Relapsed Malignant Blood Cancer After Allogeneic Hematopoietic Stem Cell Transplantation
Allogeneic hematopoietic stem cell transplantation (or allotransplant; donor blood stem cells) have been used with varying degrees of success as an immune therapy for blood-system cancers (leukemias, myelodysplastic syndrome, lymphomas, multiple myeloma, etc.). Some people's cancer remains active (comes back or continues to spread) after an allotransplant, while other people's cancer disappears and they are hopefully cured . NIH researchers are studying the reasons for these different treatment outcomes, and trying to develop better cancer treatments for people with active cancer after allotransplant. Researchers are collecting data from people who have had allotransplants for a cancer of the blood, whether or not the cancer is in remission, and from their donors. Those with active cancers may be eligible to participate in one of several NIH studies testing treatments for active cancer after allotransplant.
- To develop a systematic, comprehensive evaluation of individuals with relapsed malignant blood cancers after allotransplant (and, if available, their donors) to identify potential treatment study options
- To compare the immune system after allotransplant between people whose cancers are growing with people whose cancers remain in remission.
- To compare the immune system after cancer relapse/progression treatment between people whose cancer responds to treatment with those whose cancers continue to grow.
- Individuals whose blood system cancer grows or comes back after receiving allotransplant treatment.
- Individuals whose blood system cancer is responding or in remission 100 days or more after receiving allotransplant treatment.
- Related stem-cell donors of eligible allotransplant recipients.
- Participants will be evaluated with a full physical examination, detailed medical history (for recipients, including a history of allotransplant treatment process, side-effects, etc.), and blood tests. Recipients will also have imaging studies, possible tissue biopsies, quality of life questionnaires/assessments, and other tests to evaluate the current state of their cancer, whether active or in remission. In some cases, it may be possible to substitute results from recent tests and/or biopsies.
- Healthy related donors will have apheresis to provide white blood cells for study and/or for use in potential treatment options. If stem cells would be medically helpful to a recipient, their donors might be asked to take injections of filgrastim before the apheresis procedure to stimulate the production of stem cells for collection.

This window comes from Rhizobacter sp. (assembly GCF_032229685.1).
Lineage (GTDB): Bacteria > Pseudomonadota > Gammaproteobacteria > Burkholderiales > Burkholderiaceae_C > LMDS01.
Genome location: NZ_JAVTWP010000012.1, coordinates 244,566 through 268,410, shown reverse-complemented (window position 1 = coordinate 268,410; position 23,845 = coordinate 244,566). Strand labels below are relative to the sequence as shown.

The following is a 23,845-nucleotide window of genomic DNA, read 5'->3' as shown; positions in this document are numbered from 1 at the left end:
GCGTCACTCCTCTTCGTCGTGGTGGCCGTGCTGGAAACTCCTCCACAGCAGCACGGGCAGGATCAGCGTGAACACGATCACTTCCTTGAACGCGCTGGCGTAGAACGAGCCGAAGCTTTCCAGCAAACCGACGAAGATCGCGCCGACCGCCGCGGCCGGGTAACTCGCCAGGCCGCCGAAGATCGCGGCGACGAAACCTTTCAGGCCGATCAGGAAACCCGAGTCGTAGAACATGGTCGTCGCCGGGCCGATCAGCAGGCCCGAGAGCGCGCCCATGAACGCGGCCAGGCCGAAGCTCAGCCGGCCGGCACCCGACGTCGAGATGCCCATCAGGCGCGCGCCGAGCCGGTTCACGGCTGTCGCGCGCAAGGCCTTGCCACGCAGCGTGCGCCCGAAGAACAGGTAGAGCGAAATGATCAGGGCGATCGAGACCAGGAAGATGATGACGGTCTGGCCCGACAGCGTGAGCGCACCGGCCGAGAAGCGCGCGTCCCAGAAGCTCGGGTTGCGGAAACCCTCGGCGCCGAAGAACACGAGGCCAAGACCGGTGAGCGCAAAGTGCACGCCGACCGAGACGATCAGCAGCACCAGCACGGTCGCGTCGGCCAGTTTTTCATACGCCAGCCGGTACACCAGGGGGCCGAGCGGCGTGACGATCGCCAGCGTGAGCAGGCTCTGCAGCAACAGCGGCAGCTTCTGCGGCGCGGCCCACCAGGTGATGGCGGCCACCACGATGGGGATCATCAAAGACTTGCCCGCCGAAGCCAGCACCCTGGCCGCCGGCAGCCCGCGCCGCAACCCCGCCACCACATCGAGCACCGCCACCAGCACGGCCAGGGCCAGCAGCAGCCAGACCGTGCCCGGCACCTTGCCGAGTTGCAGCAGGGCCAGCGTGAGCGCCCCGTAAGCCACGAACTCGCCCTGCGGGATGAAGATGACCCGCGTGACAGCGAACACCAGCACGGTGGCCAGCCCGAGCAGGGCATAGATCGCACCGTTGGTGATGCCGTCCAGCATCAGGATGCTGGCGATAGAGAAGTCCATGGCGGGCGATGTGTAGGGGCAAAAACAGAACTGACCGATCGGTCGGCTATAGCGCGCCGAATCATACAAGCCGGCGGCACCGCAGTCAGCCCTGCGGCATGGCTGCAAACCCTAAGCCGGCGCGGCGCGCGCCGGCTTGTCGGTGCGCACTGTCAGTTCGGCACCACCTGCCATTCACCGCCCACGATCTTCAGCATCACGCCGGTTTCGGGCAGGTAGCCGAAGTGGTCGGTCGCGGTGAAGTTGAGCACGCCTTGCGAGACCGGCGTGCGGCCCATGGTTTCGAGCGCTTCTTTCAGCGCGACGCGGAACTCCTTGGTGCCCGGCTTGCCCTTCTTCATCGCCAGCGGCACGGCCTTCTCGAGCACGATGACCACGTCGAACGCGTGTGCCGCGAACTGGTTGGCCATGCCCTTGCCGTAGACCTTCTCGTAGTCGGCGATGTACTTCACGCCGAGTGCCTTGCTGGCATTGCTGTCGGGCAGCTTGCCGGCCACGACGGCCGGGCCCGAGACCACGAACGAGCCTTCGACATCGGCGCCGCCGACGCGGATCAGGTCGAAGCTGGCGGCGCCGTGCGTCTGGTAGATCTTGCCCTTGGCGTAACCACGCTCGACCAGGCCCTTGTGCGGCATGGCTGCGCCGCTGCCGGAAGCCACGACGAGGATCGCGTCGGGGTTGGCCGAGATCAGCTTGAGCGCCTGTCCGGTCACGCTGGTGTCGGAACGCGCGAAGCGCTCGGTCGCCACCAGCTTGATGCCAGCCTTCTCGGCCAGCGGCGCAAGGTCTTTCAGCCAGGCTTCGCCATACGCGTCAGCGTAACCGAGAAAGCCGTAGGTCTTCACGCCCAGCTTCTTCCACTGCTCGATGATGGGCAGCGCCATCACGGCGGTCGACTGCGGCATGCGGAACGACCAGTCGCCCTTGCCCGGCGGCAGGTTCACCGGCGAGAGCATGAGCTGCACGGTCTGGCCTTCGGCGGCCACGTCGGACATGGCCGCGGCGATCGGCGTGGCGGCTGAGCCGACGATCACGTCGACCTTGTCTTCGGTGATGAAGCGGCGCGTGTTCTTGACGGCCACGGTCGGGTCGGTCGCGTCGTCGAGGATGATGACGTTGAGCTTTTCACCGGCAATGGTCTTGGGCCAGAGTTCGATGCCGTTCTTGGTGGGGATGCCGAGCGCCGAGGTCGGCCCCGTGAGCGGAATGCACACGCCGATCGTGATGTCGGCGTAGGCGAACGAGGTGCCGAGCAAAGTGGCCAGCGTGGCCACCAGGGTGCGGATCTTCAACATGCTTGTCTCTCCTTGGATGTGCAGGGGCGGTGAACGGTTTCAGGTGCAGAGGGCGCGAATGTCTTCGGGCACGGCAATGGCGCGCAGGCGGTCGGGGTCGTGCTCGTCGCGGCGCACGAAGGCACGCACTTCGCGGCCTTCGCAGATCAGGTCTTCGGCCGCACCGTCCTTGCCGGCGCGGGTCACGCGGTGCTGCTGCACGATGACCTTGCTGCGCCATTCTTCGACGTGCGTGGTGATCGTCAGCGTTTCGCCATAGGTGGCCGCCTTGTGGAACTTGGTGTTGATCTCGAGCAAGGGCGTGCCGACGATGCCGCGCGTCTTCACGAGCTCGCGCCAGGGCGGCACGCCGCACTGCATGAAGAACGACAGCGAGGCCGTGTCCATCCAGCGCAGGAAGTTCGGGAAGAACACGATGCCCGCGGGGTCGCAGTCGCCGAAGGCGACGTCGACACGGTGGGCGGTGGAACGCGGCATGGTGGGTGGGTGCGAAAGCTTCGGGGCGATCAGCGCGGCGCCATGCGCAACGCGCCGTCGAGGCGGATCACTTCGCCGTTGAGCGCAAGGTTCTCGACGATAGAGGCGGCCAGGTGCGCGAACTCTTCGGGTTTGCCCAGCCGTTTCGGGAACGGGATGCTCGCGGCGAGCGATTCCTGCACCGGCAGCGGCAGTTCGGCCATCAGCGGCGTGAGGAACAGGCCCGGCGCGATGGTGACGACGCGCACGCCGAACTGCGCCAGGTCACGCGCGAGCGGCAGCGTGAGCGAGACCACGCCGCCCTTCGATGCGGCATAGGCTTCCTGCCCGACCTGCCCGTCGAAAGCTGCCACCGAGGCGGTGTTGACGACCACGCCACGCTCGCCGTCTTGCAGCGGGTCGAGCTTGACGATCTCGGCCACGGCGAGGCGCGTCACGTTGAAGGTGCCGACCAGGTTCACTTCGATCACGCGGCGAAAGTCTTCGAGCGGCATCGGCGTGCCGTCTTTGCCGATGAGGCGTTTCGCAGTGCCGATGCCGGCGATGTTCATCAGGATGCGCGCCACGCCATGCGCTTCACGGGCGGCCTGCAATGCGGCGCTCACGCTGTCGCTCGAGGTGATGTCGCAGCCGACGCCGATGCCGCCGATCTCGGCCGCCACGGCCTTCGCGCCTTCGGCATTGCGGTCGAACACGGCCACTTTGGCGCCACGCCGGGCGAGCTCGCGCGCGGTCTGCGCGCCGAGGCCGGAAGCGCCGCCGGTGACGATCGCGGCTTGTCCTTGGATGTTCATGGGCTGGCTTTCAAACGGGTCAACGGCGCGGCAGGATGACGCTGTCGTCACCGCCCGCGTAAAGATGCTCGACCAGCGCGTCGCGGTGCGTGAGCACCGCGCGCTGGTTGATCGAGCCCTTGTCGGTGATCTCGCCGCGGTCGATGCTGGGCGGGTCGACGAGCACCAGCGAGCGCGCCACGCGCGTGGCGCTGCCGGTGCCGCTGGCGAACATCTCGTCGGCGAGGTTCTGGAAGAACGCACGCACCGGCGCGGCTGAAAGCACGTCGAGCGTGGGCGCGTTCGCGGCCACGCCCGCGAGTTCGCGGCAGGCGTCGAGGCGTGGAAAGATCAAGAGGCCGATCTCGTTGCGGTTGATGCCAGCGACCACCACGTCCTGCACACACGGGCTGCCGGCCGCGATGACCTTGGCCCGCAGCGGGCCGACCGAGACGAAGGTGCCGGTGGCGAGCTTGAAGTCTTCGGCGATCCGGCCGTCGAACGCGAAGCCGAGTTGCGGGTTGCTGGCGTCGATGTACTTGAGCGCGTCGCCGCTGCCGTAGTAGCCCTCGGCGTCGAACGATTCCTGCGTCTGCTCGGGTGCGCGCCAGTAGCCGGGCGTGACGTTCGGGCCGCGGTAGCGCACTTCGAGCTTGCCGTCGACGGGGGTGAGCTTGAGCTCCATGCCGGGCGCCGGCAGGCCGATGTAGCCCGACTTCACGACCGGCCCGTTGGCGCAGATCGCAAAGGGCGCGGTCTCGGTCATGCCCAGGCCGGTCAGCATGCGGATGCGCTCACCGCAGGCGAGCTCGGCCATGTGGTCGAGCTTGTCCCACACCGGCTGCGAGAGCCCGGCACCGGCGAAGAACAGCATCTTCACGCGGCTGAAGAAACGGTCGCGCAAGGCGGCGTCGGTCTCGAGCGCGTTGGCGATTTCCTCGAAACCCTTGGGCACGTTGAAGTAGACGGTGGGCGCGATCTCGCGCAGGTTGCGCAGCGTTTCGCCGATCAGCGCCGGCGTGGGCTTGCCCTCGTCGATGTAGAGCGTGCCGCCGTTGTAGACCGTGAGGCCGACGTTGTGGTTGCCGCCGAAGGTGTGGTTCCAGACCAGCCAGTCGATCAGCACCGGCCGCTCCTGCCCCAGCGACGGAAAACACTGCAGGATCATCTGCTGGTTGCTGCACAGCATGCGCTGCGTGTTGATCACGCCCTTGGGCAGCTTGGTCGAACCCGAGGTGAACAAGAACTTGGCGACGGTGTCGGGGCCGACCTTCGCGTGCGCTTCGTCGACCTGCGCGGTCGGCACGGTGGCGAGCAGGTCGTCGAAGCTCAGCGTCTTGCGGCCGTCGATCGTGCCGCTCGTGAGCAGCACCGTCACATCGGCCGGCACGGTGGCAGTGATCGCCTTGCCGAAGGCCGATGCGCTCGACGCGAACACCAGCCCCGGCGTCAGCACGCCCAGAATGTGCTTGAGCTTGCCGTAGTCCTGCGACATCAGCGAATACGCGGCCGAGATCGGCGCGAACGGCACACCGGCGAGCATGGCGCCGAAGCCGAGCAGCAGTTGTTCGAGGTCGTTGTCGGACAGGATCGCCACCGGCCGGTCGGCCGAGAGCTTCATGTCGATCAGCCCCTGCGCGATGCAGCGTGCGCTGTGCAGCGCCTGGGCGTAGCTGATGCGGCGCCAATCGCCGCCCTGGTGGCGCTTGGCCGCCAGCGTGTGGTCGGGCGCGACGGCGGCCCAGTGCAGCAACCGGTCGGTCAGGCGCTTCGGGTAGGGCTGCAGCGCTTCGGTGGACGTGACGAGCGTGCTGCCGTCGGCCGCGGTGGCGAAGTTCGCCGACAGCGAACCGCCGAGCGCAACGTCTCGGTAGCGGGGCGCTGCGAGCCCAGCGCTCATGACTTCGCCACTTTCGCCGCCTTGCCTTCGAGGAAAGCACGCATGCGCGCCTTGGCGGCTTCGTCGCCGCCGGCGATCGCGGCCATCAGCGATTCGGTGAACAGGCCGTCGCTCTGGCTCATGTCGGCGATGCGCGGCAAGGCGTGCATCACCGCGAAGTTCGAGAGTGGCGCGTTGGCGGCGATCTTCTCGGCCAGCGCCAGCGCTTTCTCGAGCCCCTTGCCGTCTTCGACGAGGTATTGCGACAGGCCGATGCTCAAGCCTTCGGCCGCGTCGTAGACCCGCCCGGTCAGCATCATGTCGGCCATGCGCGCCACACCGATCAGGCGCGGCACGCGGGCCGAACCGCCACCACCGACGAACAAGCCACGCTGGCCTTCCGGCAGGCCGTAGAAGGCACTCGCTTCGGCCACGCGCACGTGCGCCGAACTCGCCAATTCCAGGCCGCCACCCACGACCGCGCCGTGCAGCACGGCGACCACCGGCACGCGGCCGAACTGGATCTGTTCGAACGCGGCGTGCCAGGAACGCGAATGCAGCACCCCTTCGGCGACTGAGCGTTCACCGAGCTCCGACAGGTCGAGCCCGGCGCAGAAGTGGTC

- As feasible, all recipients will be asked to return to the NIH for detailed follow-up visits in conjunction with 6, 12, and 24 months post-allotransplant evaluations, and may be monitored between visits.
- Recipients whose cancers are active and who are found to be eligible for treatment protocols at the NIH will continue to be monitored on this study while participating on treatment protocols. Return visits and follow-up tests for this study will be coordinated with those required by the treatment protocol.
- Participants may return in the future to be evaluated for new treatment study options (recipients) or additional cell donations for therapy (donors).
Chronic Myelogenous Leukemia
Acute Myelogenous Leukemia
Acute Lymphoblastic Leukemia
|Study Design:||Time Perspective: Prospective|
|Official Title:||Relapsed Hematologic Malignancy After Allogeneic Hematopoietic Stem Cell Transplantation: Screening, Disease Characterization and Natural History|
|Study Start Date:||March 2011|
|Contact: Nancy M Hardy, M.D.||(301) email@example.com|
|United States, Maryland|
|National Institutes of Health Clinical Center, 9000 Rockville Pike||Recruiting|
|Bethesda, Maryland, United States, 20892|
|Contact: For more information at the NIH Clinical Center contact National Cancer Institute Referral Office (888) NCI-1937|
|Principal Investigator:||Nancy M Hardy, M.D.||National Cancer Institute (NCI)|